– Extremely rich in the Lochia humour (the humour of motherhood, protectiveness, and empathy).**
– Can be sold for good money, but only to alchemists/similar. Don’t try to flog it at the nearest pawnshop.

* in my game system, there are four saving throws: Physical, Mental, Preternatural, and Instinctual. Substitute for the following: D&D 5e = Dex save, a Pathfinder = Reflex save, most OSR games = Paralysis/Breath Attack/whatever seems to make sense, I dunno.

** more on my alchemy system in a future blog post.

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New Life on Haruspex Games, and a Reminder about ‘Kiso Valley Diary’

Hi again! Not much has been going on here lately, has there? I’ve been pretty busy blah blah who isn’t?

Anyway, when I have had time to write I’ve been posting everything on my other blog – Kiso Valley Diary. It’s a fun little blog about my experiences as a city boy moving to a picturesque spot in the Japanese countryside (i.e. the absolute middle of nowhere). Check it out if you have any interest in Japan, or life in the countryside, or if you’ve enjoyed stuff I’ve written here before.

For more delightful frogs like this, check out Kiso Valley Diary.

But what about Haruspex Games?

Well, honestly I haven’t done any kind of game development for about a year at this point. Like I said, I’ve been busy, and to be honest there’s been a fair amount of stress and minor-to-moderate health and mental health issues going on in the last 6-12 months.

But I do want to start game development up again at some point. I’m hoping to ease myself in slowly, maybe make a small side project or two in the next few months, then try to figure out what shape I want The Red Market to take in the future. I was honestly very down on the project for a while, but I recently replayed some of it (remember, you can do that here) and (absolutely amazingly, considering it’s a thing that I made), I don’t hate it, and actually think it’s pretty good.

I promise this game will be finished before I die (maybe).

So the medium-term goal is to slowly get back into game development, as a hobby and a creative outlet, rather than anything else (at least for the moment). In the shorter term, I’m going to try posting a bit more on this blog again. Not about game development, or even really about video games at all.

In the last few years I’ve gotten really into tabletop roleplaying games, and in the last few months I’ve gotten really into the OSR scene. OSR stands for Old-School Revival, and it’s a loose community of people who like to play (and make) games inspired by the early years of tabletop games.

At first I thought this would just be people insisting that cross-referencing a three-page spreadsheet every time they attack an enemy is much better than just rolling a d20. But while there’s a fair bit of “misery is good for you, because I told you so” dickishness floating around here and there, it’s actually an incredibly vibrant creative scene, with countless books and blogs full of cool-as-all-hell ideas.

I’ve been reading a lot of blogs, and spending too much money on internationally shipped, lovely glossy books. Blogs like Goblin Punch – a blog full of fun mini-adventures, sharply-designed mechanics, and weird, wonderful ideas for monsters. And books like Deep Carbon Observatory – a chaotic race into a mysterious, deadly ruin beneath the earth.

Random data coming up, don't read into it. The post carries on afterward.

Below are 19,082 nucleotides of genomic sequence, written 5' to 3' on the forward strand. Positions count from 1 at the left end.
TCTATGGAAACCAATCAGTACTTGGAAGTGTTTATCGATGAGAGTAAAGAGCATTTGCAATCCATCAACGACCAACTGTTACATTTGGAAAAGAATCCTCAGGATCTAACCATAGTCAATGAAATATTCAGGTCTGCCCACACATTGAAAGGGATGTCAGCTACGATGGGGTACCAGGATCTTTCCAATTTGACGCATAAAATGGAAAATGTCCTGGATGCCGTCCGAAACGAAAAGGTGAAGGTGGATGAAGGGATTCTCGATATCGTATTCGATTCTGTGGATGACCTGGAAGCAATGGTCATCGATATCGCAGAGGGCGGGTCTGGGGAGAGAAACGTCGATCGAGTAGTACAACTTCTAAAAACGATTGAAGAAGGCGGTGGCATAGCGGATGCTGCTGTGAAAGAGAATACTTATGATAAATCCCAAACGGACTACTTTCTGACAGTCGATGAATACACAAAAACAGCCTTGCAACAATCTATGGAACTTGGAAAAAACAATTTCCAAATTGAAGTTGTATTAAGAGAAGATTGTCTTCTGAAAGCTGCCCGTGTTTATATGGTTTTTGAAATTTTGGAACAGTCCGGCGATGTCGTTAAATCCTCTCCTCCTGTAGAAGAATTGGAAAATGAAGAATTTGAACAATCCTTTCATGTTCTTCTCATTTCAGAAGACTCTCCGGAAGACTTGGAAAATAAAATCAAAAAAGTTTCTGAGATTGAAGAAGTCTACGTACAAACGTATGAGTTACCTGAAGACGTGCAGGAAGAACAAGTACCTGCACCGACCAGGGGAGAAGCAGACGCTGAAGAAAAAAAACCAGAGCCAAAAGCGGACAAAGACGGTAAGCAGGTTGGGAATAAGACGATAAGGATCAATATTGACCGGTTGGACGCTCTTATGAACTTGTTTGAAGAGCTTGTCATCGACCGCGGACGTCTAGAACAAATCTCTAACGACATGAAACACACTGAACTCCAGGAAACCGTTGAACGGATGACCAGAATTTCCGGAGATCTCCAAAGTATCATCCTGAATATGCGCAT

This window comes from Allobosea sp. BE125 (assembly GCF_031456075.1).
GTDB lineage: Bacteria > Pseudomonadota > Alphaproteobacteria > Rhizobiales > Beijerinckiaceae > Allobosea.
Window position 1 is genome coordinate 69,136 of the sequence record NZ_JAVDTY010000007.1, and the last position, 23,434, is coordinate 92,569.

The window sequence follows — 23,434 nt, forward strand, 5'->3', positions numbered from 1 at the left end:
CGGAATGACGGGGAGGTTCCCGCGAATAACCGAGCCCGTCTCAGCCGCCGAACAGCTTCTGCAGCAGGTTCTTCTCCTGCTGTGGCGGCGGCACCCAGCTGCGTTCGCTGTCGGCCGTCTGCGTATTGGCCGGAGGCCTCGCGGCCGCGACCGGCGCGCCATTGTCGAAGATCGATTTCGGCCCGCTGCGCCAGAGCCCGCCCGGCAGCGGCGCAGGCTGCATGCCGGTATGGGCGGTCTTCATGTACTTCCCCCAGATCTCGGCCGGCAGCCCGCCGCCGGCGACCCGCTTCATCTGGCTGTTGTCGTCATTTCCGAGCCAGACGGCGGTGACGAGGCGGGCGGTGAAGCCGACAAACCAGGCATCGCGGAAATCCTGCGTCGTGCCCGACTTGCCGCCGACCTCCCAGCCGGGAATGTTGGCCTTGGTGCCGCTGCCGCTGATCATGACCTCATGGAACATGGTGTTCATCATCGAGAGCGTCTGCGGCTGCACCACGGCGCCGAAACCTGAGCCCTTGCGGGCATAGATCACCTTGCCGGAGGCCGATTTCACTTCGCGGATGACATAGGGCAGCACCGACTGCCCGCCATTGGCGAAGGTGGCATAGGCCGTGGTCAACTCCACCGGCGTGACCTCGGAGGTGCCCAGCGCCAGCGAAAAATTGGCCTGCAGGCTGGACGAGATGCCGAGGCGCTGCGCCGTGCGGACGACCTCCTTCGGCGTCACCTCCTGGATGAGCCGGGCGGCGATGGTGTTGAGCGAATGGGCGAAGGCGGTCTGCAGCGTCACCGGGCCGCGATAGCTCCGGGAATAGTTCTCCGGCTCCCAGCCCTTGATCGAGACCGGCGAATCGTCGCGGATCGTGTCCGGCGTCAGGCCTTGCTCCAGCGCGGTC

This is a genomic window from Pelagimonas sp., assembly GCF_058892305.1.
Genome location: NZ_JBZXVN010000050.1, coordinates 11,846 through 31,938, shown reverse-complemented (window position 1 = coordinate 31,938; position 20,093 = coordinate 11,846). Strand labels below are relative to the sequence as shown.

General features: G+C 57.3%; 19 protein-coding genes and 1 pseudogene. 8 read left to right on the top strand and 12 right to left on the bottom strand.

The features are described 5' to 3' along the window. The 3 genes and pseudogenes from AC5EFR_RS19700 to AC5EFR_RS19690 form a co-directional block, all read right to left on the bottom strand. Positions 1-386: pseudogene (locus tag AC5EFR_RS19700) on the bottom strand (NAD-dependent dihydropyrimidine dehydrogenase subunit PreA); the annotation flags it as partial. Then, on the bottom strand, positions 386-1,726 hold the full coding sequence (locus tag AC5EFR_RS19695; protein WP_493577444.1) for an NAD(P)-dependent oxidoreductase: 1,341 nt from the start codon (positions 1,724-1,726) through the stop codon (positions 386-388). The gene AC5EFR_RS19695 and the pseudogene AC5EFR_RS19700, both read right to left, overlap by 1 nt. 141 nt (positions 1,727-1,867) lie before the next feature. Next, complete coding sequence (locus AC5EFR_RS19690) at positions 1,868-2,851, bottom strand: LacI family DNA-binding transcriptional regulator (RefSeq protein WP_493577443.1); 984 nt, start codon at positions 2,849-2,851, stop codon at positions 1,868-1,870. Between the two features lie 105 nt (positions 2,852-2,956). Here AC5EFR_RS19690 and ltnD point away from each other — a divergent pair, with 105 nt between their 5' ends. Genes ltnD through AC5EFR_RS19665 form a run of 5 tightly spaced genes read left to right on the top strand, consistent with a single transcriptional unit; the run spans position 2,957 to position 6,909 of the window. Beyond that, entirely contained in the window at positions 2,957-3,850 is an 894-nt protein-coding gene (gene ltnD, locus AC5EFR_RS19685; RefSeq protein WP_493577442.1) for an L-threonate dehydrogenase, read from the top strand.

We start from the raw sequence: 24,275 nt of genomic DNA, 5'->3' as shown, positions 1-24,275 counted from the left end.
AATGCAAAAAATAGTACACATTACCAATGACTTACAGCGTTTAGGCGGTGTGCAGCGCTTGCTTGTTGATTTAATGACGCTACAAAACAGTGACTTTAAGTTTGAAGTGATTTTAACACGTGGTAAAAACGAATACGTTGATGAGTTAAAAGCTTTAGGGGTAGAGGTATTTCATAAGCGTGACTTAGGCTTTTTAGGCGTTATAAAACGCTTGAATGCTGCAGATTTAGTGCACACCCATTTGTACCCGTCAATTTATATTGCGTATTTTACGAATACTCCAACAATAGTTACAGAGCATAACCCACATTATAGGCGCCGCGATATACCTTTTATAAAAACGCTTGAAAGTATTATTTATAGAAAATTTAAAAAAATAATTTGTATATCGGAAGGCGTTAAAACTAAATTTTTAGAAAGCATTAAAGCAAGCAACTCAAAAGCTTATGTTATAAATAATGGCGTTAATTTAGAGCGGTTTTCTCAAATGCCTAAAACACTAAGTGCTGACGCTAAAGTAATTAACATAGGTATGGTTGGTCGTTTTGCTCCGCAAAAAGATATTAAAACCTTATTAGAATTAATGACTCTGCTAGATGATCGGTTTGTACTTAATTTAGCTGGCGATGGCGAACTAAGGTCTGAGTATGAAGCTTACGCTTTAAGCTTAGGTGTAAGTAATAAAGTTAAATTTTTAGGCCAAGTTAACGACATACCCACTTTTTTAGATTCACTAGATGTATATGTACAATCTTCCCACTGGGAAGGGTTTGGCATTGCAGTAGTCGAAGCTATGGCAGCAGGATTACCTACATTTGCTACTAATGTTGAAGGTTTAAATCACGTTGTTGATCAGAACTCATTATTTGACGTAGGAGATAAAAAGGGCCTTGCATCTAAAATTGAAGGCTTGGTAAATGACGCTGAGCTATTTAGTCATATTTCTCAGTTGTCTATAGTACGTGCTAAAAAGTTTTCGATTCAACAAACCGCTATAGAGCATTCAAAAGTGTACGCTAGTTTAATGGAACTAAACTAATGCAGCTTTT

For more delightful boys like this, check out Deep Carbon Observatory.

I’ve fallen in love with a metric ton of this stuff, and I’ve also been designing my own things. Cool monster ideas, fun mini-adventures, and (hopefully) sharply-designed mechanics. And I’m going to start posting them here on this blog.

While video games are fun (and there’s stuff I want to do that wouldn’t work in a tabletop setting), the barrier to entry is so high. If you want to make something big and systemic like I do, then you have to learn not only programming, but a thousand other complex skills. And I want to learn these skills, and make a great game. But right now it’s so amazingly liberating to be able to make creative stuff for tabletop games – a field with essentially zero barriers to entry.

So if you liked the strange world, magical items, and horrible, horrible monsters that came out of my head and went into The Red Market, then maybe you’ll like what’s to come on this blog. Stick around, and let me know what you think!

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Introducing ‘Kiso Valley Diary’ – A Blog About Life in Japan

Kiso Valley Diary — WordPress com 1

Hi there! It’s been a long time since I’ve posted anything here. sorry about that – life kind of got in the way. I’m intending to get back to game dev sometime in the next few months, but in the meantime why not take a look at my lovely new blog about life in rural Japan?

Kiso Valley Diary is a blog dedicated to my new life in the Kiso Valley – a beautiful, nature-filled, entirely inconvenient part of Japan’s central Nagano prefecture. As explained in its introductory post, it’ll cover all kinds of surprises and amusements of life rural Japan, including (but not limited to) topics such as: ‘exploring beautiful hiking trails’, ‘learning local customs’, and ‘oh my god it’s cold’.

So yeah – why not check it out? I’d love to see you there sometime: